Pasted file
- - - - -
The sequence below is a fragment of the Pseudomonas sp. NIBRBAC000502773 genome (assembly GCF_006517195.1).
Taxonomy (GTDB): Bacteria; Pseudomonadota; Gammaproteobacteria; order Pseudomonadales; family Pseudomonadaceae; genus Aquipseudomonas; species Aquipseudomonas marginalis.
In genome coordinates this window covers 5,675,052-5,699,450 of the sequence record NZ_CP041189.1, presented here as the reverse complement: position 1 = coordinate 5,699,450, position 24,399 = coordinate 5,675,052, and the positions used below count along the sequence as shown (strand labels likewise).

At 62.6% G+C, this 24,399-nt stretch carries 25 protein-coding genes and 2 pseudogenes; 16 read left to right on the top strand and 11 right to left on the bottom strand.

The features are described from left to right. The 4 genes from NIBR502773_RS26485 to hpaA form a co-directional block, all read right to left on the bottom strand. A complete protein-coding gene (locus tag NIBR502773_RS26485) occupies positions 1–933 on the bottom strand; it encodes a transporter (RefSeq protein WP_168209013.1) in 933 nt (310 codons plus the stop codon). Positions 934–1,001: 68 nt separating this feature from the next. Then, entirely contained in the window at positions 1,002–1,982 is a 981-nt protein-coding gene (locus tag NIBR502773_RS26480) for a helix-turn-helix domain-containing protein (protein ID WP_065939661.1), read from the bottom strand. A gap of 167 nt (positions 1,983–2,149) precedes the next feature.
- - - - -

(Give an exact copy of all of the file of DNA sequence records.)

The sequence below is a fragment of the Pseudomonas sp. NIBRBAC000502773 genome (assembly GCF_006517195.1).
Taxonomy (GTDB): Bacteria; Pseudomonadota; Gammaproteobacteria; order Pseudomonadales; family Pseudomonadaceae; genus Aquipseudomonas; species Aquipseudomonas marginalis.
In genome coordinates this window covers 5,675,052-5,699,450 of the sequence record NZ_CP041189.1, presented here as the reverse complement: position 1 = coordinate 5,699,450, position 24,399 = coordinate 5,675,052, and the positions used below count along the sequence as shown (strand labels likewise).

At 62.6% G+C, this 24,399-nt stretch carries 25 protein-coding genes and 2 pseudogenes; 16 read left to right on the top strand and 11 right to left on the bottom strand.

The features are described from left to right. The 4 genes from NIBR502773_RS26485 to hpaA form a co-directional block, all read right to left on the bottom strand. A complete protein-coding gene (locus tag NIBR502773_RS26485) occupies positions 1–933 on the bottom strand; it encodes a transporter (RefSeq protein WP_168209013.1) in 933 nt (310 codons plus the stop codon). Positions 934–1,001: 68 nt separating this feature from the next. Then, entirely contained in the window at positions 1,002–1,982 is a 981-nt protein-coding gene (locus tag NIBR502773_RS26480) for a helix-turn-helix domain-containing protein (protein ID WP_065939661.1), read from the bottom strand. A gap of 167 nt (positions 1,983–2,149) precedes the next feature.